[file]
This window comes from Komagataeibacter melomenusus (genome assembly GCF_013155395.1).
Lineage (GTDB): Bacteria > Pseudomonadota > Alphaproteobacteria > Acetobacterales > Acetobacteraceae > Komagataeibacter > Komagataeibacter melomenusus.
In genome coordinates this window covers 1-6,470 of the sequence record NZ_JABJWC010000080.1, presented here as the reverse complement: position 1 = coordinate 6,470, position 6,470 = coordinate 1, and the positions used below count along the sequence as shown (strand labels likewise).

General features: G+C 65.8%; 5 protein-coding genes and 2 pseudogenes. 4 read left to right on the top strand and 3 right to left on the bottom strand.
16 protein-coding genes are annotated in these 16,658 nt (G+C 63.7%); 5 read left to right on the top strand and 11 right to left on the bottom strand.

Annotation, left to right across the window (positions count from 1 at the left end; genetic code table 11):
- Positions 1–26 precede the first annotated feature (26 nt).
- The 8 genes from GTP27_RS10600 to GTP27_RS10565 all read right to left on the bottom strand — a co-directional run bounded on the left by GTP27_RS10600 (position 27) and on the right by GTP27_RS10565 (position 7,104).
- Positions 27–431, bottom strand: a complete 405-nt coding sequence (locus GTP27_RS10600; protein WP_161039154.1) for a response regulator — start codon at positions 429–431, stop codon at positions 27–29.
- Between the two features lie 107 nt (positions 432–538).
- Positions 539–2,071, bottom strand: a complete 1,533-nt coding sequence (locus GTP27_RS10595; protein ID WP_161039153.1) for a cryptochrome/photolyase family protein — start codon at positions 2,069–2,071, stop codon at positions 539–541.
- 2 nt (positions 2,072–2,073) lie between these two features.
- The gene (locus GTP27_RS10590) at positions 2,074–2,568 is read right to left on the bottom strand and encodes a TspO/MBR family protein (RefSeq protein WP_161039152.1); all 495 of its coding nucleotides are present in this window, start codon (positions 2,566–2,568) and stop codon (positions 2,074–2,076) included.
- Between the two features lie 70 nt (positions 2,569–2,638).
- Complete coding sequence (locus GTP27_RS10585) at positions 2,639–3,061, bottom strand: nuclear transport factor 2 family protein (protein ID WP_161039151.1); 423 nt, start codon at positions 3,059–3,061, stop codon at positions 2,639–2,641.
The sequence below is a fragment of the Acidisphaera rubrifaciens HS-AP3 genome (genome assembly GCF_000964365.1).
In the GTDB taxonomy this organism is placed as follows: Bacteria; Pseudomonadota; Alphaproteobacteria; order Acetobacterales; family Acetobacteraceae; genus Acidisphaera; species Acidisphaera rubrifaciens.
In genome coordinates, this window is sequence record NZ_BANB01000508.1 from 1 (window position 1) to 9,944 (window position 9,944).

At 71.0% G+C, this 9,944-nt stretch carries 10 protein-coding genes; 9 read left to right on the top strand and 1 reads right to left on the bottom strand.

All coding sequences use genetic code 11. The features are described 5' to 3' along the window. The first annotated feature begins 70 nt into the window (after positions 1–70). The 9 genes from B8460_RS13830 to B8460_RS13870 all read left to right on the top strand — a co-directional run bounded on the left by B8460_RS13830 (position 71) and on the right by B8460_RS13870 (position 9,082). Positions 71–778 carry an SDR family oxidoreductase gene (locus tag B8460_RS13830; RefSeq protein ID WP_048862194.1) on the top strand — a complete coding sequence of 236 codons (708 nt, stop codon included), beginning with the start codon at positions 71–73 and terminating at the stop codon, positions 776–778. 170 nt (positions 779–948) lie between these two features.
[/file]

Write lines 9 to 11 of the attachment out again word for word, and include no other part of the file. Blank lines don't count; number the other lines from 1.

- Positions 27–431, bottom strand: a complete 405-nt coding sequence (locus GTP27_RS10600; protein WP_161039154.1) for a response regulator — start codon at positions 429–431, stop codon at positions 27–29.
- Between the two features lie 107 nt (positions 432–538).
- Positions 539–2,071, bottom strand: a complete 1,533-nt coding sequence (locus GTP27_RS10595; protein ID WP_161039153.1) for a cryptochrome/photolyase family protein — start codon at positions 2,069–2,071, stop codon at positions 539–541.